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The Pitfalls of Providing Rental References

Mind Your Business – Tia’s Tips for Better Rental Management                               

The Pitfalls of Providing Rental References

By Tia Politi, Property  Manager, Acorn Property Management

Lately, multiple ROA members have been asking the office staff what they should and should not say when providing a rental reference. While the reality is that anyone can sue anyone for anything, there is some additional peril in providing a negative rental reference – even when you are being honest.

My policy for rental references: Tell the truth, but don’t elaborate. Don’t volunteer information. Only report behavior related to their performance as tenants. Don’t share your feelings, opinions or prejudices. Require a signed release before providing any information at all.

Are you required to provide a reference? I don’t think so, and there are times I have chosen not to.  There are a couple of management companies here locally that refuse to provide references for tenants unless they have already submitted their notice to vacate. Many companies in California will only confirm rent amount and dates of residency, nothing more, ever.

Once I chose not to provide a reference for a former tenant who didn’t owe money, but had numerous problems during the tenancy. The relationship ended with a confrontation in my office where the police had to be called to have her removed from the property. I responded to the requesting company with rent amount and dates of residency along with the following statement: “We will decline the opportunity to provide a reference for this resident.” I didn’t want to get drawn into more drama or conflict, and didn’t have anything positive to say. I’m sure they got the message.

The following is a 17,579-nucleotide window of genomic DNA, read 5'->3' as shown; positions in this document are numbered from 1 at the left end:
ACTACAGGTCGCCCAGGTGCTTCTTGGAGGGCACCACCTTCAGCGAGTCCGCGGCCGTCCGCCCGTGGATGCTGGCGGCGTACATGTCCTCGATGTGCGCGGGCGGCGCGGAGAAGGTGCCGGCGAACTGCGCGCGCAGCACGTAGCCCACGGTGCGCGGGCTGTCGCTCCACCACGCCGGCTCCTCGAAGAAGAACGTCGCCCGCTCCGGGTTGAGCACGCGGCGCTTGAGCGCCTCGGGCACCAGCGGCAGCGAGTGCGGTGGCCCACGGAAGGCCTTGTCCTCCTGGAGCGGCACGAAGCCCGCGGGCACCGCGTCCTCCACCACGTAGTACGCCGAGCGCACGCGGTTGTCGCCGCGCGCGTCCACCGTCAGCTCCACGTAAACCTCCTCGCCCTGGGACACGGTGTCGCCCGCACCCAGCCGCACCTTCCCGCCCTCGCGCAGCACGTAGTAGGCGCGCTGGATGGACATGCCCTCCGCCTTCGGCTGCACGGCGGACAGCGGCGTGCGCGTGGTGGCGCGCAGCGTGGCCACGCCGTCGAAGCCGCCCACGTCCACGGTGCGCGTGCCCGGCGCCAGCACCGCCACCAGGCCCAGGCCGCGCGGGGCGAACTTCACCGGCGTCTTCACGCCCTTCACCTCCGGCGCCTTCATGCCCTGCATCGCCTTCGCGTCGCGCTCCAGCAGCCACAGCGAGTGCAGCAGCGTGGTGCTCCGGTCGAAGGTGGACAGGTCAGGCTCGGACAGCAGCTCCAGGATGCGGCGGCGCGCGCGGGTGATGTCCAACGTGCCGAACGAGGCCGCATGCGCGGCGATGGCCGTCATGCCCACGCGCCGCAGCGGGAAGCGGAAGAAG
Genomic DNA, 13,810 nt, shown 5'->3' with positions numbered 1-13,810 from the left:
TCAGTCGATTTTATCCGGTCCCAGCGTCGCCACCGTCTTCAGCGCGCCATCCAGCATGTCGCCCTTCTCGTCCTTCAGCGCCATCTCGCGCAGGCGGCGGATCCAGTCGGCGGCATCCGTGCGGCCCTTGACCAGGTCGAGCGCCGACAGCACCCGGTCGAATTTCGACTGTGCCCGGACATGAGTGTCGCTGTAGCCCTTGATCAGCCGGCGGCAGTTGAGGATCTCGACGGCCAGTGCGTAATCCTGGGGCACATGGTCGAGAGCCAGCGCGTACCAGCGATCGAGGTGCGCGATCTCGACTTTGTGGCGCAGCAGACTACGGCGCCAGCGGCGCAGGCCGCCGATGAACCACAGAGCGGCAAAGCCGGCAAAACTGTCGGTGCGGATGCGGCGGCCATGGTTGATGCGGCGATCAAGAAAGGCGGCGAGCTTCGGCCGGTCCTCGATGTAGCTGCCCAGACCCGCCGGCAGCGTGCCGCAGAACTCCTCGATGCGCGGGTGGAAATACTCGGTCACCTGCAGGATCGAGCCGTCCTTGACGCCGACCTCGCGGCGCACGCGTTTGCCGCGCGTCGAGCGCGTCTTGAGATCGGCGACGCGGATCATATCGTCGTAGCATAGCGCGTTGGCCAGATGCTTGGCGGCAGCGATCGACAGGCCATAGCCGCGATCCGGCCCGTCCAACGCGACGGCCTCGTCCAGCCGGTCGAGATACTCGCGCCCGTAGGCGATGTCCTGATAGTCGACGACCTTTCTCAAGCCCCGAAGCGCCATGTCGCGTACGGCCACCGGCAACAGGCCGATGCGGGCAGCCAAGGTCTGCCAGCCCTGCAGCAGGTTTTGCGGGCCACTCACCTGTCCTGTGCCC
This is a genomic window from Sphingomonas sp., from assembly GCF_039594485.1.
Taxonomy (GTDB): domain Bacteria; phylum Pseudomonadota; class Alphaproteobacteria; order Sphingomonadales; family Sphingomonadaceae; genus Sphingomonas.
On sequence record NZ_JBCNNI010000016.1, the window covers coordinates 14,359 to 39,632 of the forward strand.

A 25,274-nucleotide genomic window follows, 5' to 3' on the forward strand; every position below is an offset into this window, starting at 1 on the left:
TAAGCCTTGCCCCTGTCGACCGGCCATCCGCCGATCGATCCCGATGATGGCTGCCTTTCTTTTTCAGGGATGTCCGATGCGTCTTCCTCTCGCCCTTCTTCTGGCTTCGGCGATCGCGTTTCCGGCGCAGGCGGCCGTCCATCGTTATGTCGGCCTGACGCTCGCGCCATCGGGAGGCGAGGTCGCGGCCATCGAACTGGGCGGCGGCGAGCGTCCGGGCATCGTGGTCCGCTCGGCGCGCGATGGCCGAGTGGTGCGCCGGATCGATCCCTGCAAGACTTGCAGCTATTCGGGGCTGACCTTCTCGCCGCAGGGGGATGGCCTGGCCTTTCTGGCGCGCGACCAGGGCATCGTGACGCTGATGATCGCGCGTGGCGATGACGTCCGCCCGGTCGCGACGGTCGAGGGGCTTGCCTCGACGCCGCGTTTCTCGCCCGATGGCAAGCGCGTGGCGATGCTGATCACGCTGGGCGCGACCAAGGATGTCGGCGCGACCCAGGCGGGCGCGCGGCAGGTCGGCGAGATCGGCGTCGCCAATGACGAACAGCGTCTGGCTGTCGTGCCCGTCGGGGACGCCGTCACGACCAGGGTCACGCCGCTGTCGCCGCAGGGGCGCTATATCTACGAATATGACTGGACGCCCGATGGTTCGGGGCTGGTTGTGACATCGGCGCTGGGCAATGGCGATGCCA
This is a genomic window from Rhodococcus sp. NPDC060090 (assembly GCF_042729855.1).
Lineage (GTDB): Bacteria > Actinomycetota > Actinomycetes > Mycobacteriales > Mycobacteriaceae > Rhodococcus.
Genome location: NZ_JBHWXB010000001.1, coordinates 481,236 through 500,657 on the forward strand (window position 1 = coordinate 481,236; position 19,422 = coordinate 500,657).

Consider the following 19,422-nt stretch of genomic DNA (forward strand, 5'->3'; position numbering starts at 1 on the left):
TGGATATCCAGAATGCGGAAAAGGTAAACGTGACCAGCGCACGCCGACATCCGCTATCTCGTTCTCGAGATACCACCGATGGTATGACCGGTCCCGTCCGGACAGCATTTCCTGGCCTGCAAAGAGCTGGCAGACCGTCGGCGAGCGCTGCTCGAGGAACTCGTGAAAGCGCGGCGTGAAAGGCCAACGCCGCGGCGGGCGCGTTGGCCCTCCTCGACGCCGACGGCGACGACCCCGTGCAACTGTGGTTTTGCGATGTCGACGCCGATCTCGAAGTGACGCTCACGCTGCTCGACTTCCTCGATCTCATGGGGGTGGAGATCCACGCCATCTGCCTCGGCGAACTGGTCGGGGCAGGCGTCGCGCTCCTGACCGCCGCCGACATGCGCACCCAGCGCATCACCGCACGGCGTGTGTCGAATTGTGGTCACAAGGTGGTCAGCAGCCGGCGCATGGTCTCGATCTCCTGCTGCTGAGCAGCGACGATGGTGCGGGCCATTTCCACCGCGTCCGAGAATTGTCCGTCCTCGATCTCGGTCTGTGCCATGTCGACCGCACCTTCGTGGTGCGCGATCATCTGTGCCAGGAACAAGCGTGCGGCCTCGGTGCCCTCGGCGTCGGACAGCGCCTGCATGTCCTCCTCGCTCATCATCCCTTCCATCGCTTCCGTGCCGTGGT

Another time I was asked to provide a reference for a tenant whose sons had done substantial damage to a rental property. After she moved out, we billed her for the damage and her attorney responded. Our owner retained her own counsel to negotiate a resolution, but during that time I got the reference request. My answer was to verify the rent amount and dates of residency and let the requester know that because the account was in dispute I was unable to provide any other information.

How do you provide a reference for a tenant who scares you? This is a legitimate concern and many landlords give false-good references to get rid of a problem tenant, but that creates a problem for someone else. You can always ask to keep your reference confidential. Twice, I’ve gotten scary-bad references from landlords who swore me to secrecy because they were afraid of the tenant and the potential for violence or other retribution. In both cases, the tenants met our other criteria perfectly, which was problematic because I had no other basis for denial of their applications.